4. Stay at the belly of the problem, for a while.
Many of us who were academically trained in the west have learned linear problem-solving approaches. Design, on the other hand, is about the nonlinear, divergence and convergence, conflict, negative tension and confusion. Basically, unlearning how we traditionally solve problems. Staying at the belly of problem, is about being uncomfortable and not knowing where you will end up. This is probably one of the most challenging aspects of the Design Studio, really sitting with the challenge and asking more questions, digging deeper into the root causes.
Be patient and trust the process. Investing time and space to think allows the problem to be framed better, which directly affects how policies, programs and systems are designed for generations.
5. Design a portfolio of solutions that are achievable and aspirational.
How do you currently generate ideas? Where do these ideas end up? The Design Studio gives you the space to physically put your ideas up on the wall for everyone to see. Designing a range of solutions will require generating ideas from other people’s ideas, building off one another’s energy, and creating something new, novel and different that couldn’t have happened just by keeping your ideas in your head. This is where all the colorful Post-it notes, mini drawings, Sharpie markers and whiteboards come in.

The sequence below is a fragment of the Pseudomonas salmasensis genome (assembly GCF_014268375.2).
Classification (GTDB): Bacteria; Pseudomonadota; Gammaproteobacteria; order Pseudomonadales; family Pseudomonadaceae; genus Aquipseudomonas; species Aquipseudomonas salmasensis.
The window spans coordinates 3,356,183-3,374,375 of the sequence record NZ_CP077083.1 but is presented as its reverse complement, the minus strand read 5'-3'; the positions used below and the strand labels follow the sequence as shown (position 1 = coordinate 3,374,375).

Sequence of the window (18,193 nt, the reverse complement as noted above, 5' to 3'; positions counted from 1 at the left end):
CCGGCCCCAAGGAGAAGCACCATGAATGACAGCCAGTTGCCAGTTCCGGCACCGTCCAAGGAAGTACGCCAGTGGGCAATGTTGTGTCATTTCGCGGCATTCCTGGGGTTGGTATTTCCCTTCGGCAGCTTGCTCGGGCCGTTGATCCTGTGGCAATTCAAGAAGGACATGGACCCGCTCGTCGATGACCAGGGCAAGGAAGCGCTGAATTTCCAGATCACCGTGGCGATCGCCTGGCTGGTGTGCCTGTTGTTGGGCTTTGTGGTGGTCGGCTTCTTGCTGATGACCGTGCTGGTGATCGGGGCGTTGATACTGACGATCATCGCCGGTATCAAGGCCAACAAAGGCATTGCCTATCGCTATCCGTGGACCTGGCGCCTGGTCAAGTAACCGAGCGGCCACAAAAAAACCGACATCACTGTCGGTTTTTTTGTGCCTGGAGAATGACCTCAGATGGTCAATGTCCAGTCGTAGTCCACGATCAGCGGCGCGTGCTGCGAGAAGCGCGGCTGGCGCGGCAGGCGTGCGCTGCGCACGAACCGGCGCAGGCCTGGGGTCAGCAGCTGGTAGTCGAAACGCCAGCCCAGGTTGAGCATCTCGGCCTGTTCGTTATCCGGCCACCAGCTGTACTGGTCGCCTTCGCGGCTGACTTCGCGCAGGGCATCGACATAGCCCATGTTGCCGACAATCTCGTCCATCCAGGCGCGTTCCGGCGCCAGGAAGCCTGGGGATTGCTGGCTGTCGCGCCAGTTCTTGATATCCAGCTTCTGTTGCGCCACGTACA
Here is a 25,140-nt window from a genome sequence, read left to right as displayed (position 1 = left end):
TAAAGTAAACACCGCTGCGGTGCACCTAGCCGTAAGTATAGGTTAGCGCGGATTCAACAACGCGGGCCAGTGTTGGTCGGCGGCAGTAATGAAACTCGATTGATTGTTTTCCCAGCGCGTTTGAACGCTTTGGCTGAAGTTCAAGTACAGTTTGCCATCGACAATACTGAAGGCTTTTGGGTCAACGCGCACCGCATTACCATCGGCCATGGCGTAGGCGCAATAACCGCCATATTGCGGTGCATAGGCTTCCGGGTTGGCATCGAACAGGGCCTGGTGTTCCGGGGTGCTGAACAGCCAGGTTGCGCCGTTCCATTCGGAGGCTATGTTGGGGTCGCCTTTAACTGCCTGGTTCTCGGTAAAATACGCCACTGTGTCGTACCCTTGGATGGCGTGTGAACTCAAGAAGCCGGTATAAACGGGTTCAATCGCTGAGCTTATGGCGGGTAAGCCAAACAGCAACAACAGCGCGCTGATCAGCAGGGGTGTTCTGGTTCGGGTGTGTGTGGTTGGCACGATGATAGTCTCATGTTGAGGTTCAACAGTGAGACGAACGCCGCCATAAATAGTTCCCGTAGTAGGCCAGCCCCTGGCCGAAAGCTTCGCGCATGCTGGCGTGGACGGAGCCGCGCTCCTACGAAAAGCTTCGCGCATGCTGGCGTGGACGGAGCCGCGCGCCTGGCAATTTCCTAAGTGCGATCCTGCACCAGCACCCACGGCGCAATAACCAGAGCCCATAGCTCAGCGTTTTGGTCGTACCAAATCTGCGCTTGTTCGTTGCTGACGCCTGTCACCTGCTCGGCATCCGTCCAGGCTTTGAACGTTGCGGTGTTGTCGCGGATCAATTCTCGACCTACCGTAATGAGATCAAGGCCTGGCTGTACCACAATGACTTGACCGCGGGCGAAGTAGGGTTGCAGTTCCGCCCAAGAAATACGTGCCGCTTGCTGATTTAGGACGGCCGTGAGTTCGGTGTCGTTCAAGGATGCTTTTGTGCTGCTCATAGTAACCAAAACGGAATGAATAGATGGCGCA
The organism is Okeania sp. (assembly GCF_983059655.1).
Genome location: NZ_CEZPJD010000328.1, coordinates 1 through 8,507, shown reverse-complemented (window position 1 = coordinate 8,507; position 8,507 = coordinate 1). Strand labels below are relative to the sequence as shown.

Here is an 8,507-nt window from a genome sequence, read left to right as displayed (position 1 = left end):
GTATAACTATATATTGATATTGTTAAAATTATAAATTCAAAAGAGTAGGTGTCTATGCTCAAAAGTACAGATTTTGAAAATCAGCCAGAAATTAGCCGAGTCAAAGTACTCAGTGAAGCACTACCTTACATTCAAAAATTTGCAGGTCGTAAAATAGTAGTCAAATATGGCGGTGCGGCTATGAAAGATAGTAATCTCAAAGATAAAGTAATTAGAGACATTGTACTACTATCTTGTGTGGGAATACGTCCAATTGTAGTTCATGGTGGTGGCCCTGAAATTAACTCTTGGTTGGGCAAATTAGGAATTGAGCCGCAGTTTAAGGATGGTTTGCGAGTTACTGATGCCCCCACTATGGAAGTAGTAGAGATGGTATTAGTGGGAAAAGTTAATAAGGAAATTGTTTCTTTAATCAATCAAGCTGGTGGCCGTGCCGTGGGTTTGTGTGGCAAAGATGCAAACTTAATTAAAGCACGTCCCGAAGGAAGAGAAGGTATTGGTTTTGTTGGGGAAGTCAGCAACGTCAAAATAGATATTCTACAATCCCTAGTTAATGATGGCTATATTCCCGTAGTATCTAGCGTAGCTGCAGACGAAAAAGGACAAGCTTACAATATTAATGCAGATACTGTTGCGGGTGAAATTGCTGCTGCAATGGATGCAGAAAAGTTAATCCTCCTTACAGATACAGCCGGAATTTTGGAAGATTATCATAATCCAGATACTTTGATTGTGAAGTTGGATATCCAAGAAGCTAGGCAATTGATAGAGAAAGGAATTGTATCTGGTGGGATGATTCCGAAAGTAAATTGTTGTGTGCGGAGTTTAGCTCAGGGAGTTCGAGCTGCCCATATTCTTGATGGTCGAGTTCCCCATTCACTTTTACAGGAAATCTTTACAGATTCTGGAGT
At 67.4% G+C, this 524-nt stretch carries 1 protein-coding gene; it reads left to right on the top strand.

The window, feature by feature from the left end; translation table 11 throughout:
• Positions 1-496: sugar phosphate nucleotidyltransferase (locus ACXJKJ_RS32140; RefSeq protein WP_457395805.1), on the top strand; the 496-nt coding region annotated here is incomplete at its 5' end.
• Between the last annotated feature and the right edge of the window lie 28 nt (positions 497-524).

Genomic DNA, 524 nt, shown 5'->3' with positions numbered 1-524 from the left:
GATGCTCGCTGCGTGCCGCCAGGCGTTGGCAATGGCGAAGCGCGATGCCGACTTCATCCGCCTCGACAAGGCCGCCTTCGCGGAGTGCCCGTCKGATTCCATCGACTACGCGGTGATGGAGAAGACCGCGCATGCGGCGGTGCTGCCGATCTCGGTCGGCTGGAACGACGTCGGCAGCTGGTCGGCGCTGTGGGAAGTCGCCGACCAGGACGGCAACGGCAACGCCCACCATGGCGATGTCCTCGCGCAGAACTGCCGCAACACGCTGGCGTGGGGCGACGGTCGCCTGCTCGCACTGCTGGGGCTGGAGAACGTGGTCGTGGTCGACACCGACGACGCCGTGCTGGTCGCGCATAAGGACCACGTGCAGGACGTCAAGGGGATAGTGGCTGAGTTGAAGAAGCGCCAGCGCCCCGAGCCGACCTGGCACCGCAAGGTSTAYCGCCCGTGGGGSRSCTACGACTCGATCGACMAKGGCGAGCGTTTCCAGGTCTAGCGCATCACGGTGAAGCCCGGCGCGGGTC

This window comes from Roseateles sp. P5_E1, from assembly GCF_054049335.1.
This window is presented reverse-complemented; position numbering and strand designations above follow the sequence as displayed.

When your team is ready, give them the space and permission to be as creative as possible, to not judge and to be surprised by what happens. Create personas to see if your ideas are functional for diverse users, use current trends and pop culture to spark imaginative thinking, or check out the Design Kit for ideation tools.
6. Have fun and imagine big.
The Design Studio is an iterative, nonlinear, collaborative process. You will not know the answer when you begin. This “not knowing” gives you the opportunity to explore the possibilities and emerge with wildly innovative solutions that come from trusting and going through the process of creation. Optimism plays a huge role here — and having the ability to master the art of possibility helps us design a better future versus extending our past.
Be silly, have fun, think crazy “what if” scenarios, and believe that it is possible. This is the only way we can progress and envision an aspirational future for humanity.
What are you going to do to design a better intervention, product, process or system that puts humans first? I challenge you to think like a designer and step outside your world, be fearless, embrace ambiguity, challenge your own assumptions, learn from others kinds of people and always ask: “How can we design better?” Humans are natural designers and problem solvers, but we must learn to use our collective intelligence and collaborative abilities to bring us closer to the future we aspire to have.
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Dominique Narciso is a design thinker and creative leader in international development. She is the founder of AidWell, a startup working to catalyze cross-sector collaboration through an online crowdsourced mapping platform. She previously worked for a range of organizations including the Peace Corps, Social Impact, State Department, and Mercy Corps in community development and social enterprise. She has a master's in foreign service from Georgetown University and a dual bachelor's degree in communication and women's studies from UCLA.